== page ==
South Holston River
The South Holston River flows cold and clear from the bottom of South Holston Reservoir, one of The Tennessee Valley Authorities (TVA) impoundments. Like other tailwater rivers, it maintains an optimum water temperature year round, providing outstanding trout habitat and angling opportunities in all seasons.
The South Holston Tailwater is home to rainbow and brown trout, and although the river is stocked, wild reproduction is strong. The fish in the Holston are deeply colored, healthy, bruising fighters that grow to enormous proportions. Brown trout in the 5 lb range are common and fish in the 20 lb range are taken every year.
Insect life in the Holston is extremely prolific, creating a solid food chain and finicky fish. The midges never seem to stop hatching at the Weir Dam and the fish never seem to stop feeding. The Sulphurs, which hatch daily in the summer months, and sporadically the rest of the year, are such a staple to the trout, that they can be fished as a search pattern and will be taken even when fish are rising. The Blue Winged Olives take the stage in the winter and can be fished as either dries or emergers, especially on those cloudy, rainy days.
The TVA maintains and operates only one generator at the the site, therefore the water is either on, flowing between 1200-2500 cfs, or off, flowing at less than 200 cfs. Water releases trigger hatches, which in turn trigger fish to feed, and few would argue that your best chances of hooking a big fish is when the water is up. However, wading opportunities are few when TVA is generating power, and the river becomes quite dangerous. It is possible to carefully wade areas of the shoreline, but extreme caution should be used. The Map shows approximate travel times for the water released from the dam, and the savvy fisherman will adjust locations based on that schedule. Fishing on the falling water can be extremely rewarding, especially if the sulfur hatch continues as the river drops.
The Watauga River is rich in history both from the Cherokee, whose word Watâ’gi means beautiful waters, as well as with early settlers such as Daniel Boone and John Sevier, who spent much of their lives in the area. The Watauga River rises from the slopes of the famous Grandfather Mountain in North Carolina before crossing into Tennessee where Highway 321 follows its course. After entering The Volunteer State, the Watauga reaches the Impoundment of the 6400-acre Watauga Lake formed by the Watauga Dam, where it is crossed by The Appalachian Trail. After leaving Watauga Lake, the river flows for only a short distance before it is blocked by the Wilbur Dam, the first hydroelectric dam built in the area, and the reason why some refer to the Watauga as The Wilbur Tailwater. The approximately 19 miles of trout habitat on the Watauga can be broken up into three sections, the upper, middle, and lower.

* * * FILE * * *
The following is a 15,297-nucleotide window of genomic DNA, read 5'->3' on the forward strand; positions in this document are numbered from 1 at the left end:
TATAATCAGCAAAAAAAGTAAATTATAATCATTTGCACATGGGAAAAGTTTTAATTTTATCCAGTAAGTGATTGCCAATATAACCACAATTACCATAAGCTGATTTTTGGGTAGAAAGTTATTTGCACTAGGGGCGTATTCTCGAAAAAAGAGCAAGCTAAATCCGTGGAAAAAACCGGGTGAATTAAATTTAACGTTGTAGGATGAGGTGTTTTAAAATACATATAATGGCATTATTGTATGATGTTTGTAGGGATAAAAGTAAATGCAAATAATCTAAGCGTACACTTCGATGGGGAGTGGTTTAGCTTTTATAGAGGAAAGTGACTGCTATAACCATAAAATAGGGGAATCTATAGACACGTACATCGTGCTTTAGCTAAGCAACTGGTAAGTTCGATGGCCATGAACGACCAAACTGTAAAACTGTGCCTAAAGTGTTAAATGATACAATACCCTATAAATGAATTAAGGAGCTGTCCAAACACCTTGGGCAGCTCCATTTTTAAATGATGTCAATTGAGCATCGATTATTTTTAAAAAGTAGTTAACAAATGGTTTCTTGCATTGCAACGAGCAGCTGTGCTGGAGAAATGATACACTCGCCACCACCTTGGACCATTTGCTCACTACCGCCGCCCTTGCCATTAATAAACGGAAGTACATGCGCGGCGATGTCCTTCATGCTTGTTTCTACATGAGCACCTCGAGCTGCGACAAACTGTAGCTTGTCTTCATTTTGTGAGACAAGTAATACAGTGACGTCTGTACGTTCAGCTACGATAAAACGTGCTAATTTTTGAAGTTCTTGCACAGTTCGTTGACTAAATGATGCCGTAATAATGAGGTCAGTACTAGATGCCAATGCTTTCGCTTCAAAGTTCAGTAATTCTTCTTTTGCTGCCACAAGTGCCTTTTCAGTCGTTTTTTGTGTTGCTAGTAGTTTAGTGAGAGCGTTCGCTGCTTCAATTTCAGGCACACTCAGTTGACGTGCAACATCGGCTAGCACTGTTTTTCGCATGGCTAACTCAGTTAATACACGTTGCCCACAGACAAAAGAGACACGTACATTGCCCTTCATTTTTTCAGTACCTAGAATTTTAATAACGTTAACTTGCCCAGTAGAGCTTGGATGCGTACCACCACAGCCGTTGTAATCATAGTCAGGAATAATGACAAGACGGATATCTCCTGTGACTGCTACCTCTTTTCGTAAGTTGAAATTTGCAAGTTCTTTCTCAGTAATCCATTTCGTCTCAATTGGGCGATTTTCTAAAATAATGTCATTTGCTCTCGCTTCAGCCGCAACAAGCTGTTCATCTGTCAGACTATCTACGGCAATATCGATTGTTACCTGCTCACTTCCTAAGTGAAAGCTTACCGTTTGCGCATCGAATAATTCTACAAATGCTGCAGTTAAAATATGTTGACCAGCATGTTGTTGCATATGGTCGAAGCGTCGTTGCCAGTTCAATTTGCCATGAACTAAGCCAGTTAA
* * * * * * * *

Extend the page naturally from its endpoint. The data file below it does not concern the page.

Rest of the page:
The upper river, from the base of the Wilbur Dam to the edge of Elizabethton, fishes best in the spring and fall. The upper section is home to some very large holdover fish and there is strong evidence to suggest a good amount of natural reproduction is occurring, especially among the river’s brown trout. The middle section flows through Elizabethton where access can be difficult, but the insect life is very prolific. This is due in part to the nutrient boost the river receives from farmland in the upper section. The middle section of the river has great hatches of Caddis, Sulfurs, BWOs, and the ever-present Midges that keep the trout looking up and the fish counts high. The lower section also referred to as the “Trophy Section,” unofficially begins at the Blevins Bend Public Access Area.
From The Smalling Road Bridge downstream to the Persinger Railroad Bridge near the town of Watauga is designated as a “Quality Zone” by the TWRC and has special regulations. The Lower Section fishes well all year and is home to some large, wily fish. Because the water flowing out of Wilbur Dam maintains a consistent temperature of about 52-53°F, the Watauga is indeed a year-round fishery. The winter months produce nice hatches of BWOs and midges, and of course, there are fewer fishermen. Early spring on the Watauga is the time when the large black caddis, (about a size 12) come off, and this is the hatch to catch. These bugs get the big ones looking up, and thrashing strikes at skittering flies is really something to experience.
The Watauga River is a great river to float in either a drift boat, canoe, or personal watercraft. There are some long, slow sections that are very deep and fishable from a belly boat, as well as some shoals and rapids which can be dangerous to novice boatmen. As with any tailwater, the water can and will rise rapidly and without warning. Be aware of your surroundings and if you notice the water rising, get out on the same side you got in.